It was through his work as director of education with the Ottawa Catholic School Board that Jamie McCracken saw where society had failed its residents.

He saw children in need, families in crisis, young people dealing with substance abuse and the plight of new immigrants.

And through the United Way, he found he could make a difference.


The 2009 community campaign chairman helped to announce this year’s goal –$31.7 million, a two per cent increase over last year’s achievement of $31.09 million –at Lansdowne Park Wednesday.

“Helen Keller once said, ‘although the world is full of suffering, it is full also of the overcoming of it’,” said McCracken.

“That’s why we’re here today.”

This campaign, he said, “is about rediscovering the community, and finding a way to help the people who live in the neighbourhood of despair,” he said.

“What do you want the community to be?” he asked. “That’s the question I’m going to ask over the next 10 weeks.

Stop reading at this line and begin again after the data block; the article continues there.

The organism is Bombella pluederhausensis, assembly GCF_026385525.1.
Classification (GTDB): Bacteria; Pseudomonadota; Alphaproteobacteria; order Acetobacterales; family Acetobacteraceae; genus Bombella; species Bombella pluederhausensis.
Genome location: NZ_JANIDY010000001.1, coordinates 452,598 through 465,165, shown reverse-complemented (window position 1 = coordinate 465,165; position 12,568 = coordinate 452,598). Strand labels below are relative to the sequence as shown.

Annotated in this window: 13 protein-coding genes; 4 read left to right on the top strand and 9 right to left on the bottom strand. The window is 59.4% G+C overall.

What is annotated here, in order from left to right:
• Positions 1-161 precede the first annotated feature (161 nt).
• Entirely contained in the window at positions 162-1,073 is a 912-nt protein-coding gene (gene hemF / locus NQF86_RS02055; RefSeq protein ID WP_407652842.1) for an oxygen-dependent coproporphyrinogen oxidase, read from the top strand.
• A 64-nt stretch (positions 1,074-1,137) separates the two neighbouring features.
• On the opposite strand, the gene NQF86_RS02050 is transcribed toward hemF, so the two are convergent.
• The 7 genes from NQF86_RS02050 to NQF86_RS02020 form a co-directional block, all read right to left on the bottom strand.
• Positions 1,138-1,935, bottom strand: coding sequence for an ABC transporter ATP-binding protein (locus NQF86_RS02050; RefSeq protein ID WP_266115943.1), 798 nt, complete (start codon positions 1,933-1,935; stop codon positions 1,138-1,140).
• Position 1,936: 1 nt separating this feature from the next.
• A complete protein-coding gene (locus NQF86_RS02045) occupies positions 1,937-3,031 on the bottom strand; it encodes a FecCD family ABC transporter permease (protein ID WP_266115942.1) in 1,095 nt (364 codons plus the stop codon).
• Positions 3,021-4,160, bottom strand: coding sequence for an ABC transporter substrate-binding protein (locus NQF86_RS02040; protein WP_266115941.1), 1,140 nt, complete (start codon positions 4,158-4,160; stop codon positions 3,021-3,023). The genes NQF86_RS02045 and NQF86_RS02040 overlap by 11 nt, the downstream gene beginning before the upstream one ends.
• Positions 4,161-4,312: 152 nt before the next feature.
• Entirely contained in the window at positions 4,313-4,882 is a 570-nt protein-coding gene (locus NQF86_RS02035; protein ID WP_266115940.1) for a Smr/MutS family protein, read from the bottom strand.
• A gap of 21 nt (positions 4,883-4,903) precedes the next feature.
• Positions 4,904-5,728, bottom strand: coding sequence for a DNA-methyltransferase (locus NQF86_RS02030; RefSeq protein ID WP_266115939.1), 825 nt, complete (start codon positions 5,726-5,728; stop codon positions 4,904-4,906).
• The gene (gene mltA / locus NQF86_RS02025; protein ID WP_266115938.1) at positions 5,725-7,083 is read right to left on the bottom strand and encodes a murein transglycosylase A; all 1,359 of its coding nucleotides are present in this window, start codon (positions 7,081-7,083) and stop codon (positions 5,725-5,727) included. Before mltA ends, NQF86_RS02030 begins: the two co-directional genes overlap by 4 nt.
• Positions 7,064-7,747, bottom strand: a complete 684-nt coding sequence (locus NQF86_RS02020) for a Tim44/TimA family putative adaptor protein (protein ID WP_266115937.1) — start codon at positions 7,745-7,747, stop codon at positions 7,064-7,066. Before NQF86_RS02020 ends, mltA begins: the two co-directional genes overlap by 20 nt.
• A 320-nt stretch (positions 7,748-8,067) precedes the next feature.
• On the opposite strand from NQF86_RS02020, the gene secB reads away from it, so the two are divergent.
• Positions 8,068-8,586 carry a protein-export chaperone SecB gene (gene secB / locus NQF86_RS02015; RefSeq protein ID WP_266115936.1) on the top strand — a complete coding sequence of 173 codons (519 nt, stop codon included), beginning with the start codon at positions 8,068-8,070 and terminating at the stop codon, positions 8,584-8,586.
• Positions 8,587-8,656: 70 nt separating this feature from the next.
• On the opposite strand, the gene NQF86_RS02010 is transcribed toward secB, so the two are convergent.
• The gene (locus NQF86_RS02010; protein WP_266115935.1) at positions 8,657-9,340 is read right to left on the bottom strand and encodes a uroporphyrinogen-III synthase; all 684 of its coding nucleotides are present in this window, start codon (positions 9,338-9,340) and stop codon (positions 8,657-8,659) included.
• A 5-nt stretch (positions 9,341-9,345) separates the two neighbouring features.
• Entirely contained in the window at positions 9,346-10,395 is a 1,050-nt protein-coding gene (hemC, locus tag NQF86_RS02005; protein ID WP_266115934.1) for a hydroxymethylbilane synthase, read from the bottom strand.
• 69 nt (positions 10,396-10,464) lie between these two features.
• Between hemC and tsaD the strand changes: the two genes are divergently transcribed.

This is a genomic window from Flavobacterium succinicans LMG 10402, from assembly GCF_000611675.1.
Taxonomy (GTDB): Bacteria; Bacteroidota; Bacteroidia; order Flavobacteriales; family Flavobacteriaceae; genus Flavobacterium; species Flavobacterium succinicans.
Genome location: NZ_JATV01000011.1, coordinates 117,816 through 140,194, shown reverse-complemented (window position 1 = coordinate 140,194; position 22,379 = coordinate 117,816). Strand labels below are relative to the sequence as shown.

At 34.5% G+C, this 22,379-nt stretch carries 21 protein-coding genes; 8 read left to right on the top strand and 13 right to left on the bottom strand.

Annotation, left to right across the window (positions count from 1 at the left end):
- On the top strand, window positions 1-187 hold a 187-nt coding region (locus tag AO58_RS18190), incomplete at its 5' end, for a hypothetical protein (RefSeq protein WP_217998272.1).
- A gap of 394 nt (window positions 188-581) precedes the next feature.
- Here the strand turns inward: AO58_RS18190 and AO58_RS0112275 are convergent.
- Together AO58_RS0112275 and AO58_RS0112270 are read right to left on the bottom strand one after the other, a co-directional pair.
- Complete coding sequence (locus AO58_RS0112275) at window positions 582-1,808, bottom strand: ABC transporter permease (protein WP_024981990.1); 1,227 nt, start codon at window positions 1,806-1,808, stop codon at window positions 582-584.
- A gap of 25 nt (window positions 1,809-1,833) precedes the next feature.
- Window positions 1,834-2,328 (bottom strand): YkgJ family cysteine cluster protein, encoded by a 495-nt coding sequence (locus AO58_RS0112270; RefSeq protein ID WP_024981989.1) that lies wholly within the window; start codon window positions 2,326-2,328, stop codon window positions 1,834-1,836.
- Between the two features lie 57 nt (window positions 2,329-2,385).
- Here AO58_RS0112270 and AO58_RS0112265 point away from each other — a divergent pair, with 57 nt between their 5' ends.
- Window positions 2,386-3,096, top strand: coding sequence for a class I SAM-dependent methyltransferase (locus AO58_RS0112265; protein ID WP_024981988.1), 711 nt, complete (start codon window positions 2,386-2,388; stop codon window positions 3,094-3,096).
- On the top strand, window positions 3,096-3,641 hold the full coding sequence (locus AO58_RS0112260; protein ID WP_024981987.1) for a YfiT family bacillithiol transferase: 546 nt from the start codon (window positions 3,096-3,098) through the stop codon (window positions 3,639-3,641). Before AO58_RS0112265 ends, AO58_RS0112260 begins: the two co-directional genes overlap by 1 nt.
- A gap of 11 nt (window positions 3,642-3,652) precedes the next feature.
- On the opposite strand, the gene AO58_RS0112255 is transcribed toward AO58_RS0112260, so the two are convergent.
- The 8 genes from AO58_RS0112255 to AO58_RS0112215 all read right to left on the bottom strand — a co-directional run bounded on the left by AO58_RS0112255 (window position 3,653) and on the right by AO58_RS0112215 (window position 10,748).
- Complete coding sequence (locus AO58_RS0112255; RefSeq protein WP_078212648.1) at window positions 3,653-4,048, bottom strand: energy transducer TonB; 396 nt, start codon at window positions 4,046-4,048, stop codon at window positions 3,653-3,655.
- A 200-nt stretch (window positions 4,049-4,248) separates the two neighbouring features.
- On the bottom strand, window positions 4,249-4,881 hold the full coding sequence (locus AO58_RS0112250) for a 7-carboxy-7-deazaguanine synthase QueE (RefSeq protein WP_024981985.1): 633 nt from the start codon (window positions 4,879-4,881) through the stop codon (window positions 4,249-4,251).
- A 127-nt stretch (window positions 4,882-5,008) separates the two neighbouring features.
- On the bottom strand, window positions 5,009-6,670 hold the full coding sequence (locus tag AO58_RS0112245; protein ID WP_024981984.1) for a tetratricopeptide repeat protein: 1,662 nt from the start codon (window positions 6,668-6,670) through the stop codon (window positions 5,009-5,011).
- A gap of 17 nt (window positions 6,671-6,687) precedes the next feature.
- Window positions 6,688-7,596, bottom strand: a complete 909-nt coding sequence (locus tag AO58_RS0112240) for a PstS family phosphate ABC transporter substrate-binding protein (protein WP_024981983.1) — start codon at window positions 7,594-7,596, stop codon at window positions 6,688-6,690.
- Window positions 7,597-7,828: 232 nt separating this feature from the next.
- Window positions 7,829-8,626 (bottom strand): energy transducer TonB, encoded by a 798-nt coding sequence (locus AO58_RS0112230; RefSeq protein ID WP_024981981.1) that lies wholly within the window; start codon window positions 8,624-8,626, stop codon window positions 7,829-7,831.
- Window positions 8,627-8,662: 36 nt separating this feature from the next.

“The United Way Ottawa community campaign is the perfect way opportunity to be part of something bigger than all of us — and that’s why I’m here today,” said McCracken.

With the financial climate, people’s capacity might be limited this year, said United Way vice-president campaigns Joan Highet. “But we also know that their desire to help is unwavering. And now more than ever, United Way and our community need them.”

“We’re living a tale of two cities in Ottawa,” McCracken said. “There’s a city where people have few worries, enough security and are generally blessed. But there’s the other city where kids go to school hungry, where immigrants cannot find their way in this new country, where people with disabilities constantly face barriers, where seniors live in isolation.”

This year, more than 1,800 Ottawa workplaces, including 109 federal government departments, will run United Way campaigns. There will also be four Community Action Days to give people a chance to volunteer their time.

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